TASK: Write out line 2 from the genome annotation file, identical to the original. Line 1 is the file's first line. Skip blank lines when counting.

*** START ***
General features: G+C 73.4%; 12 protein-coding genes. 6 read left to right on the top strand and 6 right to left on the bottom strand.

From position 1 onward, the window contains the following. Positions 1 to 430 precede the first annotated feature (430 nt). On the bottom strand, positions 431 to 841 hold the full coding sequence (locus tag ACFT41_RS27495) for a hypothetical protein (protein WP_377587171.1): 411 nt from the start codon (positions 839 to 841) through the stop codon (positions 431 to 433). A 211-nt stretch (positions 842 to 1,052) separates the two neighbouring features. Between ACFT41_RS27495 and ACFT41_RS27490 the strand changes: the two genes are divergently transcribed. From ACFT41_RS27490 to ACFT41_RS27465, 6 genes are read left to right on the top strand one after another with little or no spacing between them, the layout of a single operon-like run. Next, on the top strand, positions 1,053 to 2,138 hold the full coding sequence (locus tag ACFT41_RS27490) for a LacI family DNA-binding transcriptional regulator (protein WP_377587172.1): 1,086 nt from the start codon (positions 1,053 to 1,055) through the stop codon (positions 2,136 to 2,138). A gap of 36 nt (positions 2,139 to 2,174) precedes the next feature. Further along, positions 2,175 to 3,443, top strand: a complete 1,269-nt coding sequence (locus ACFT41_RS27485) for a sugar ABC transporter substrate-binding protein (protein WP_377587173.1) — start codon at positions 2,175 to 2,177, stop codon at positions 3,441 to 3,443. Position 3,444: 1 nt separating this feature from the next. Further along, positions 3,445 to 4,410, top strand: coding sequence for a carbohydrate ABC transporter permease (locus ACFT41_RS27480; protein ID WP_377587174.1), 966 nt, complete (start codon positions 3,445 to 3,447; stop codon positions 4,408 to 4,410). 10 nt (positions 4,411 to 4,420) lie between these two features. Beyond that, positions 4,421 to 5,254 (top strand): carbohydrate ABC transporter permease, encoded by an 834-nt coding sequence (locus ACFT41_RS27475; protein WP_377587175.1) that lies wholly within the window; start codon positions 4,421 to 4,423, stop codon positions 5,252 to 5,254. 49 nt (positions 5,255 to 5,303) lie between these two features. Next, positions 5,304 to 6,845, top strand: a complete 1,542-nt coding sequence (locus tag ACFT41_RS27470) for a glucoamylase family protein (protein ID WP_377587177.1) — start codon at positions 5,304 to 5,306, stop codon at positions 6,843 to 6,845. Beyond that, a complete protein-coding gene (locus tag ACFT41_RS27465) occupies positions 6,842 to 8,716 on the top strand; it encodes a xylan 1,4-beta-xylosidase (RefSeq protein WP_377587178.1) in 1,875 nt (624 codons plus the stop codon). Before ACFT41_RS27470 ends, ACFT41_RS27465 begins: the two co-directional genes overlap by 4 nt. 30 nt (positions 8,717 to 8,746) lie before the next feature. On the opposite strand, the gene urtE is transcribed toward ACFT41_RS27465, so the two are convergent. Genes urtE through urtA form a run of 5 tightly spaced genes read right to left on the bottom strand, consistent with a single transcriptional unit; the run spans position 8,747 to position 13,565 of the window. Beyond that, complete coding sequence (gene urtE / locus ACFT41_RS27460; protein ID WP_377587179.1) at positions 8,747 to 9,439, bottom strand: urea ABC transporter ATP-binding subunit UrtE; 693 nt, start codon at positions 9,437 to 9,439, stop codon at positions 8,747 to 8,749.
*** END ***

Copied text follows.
From position 1 onward, the window contains the following. Positions 1 to 430 precede the first annotated feature (430 nt). On the bottom strand, positions 431 to 841 hold the full coding sequence (locus tag ACFT41_RS27495) for a hypothetical protein (protein WP_377587171.1): 411 nt from the start codon (positions 839 to 841) through the stop codon (positions 431 to 433). A 211-nt stretch (positions 842 to 1,052) separates the two neighbouring features. Between ACFT41_RS27495 and ACFT41_RS27490 the strand changes: the two genes are divergently transcribed. From ACFT41_RS27490 to ACFT41_RS27465, 6 genes are read left to right on the top strand one after another with little or no spacing between them, the layout of a single operon-like run. Next, on the top strand, positions 1,053 to 2,138 hold the full coding sequence (locus tag ACFT41_RS27490) for a LacI family DNA-binding transcriptional regulator (protein WP_377587172.1): 1,086 nt from the start codon (positions 1,053 to 1,055) through the stop codon (positions 2,136 to 2,138). A gap of 36 nt (positions 2,139 to 2,174) precedes the next feature. Further along, positions 2,175 to 3,443, top strand: a complete 1,269-nt coding sequence (locus ACFT41_RS27485) for a sugar ABC transporter substrate-binding protein (protein WP_377587173.1) — start codon at positions 2,175 to 2,177, stop codon at positions 3,441 to 3,443. Position 3,444: 1 nt separating this feature from the next. Further along, positions 3,445 to 4,410, top strand: coding sequence for a carbohydrate ABC transporter permease (locus ACFT41_RS27480; protein ID WP_377587174.1), 966 nt, complete (start codon positions 3,445 to 3,447; stop codon positions 4,408 to 4,410). 10 nt (positions 4,411 to 4,420) lie between these two features. Beyond that, positions 4,421 to 5,254 (top strand): carbohydrate ABC transporter permease, encoded by an 834-nt coding sequence (locus ACFT41_RS27475; protein WP_377587175.1) that lies wholly within the window; start codon positions 4,421 to 4,423, stop codon positions 5,252 to 5,254. 49 nt (positions 5,255 to 5,303) lie between these two features. Next, positions 5,304 to 6,845, top strand: a complete 1,542-nt coding sequence (locus tag ACFT41_RS27470) for a glucoamylase family protein (protein ID WP_377587177.1) — start codon at positions 5,304 to 5,306, stop codon at positions 6,843 to 6,845. Beyond that, a complete protein-coding gene (locus tag ACFT41_RS27465) occupies positions 6,842 to 8,716 on the top strand; it encodes a xylan 1,4-beta-xylosidase (RefSeq protein WP_377587178.1) in 1,875 nt (624 codons plus the stop codon). Before ACFT41_RS27470 ends, ACFT41_RS27465 begins: the two co-directional genes overlap by 4 nt. 30 nt (positions 8,717 to 8,746) lie before the next feature. On the opposite strand, the gene urtE is transcribed toward ACFT41_RS27465, so the two are convergent. Genes urtE through urtA form a run of 5 tightly spaced genes read right to left on the bottom strand, consistent with a single transcriptional unit; the run spans position 8,747 to position 13,565 of the window. Beyond that, complete coding sequence (gene urtE / locus ACFT41_RS27460; protein ID WP_377587179.1) at positions 8,747 to 9,439, bottom strand: urea ABC transporter ATP-binding subunit UrtE; 693 nt, start codon at positions 9,437 to 9,439, stop codon at positions 8,747 to 8,749.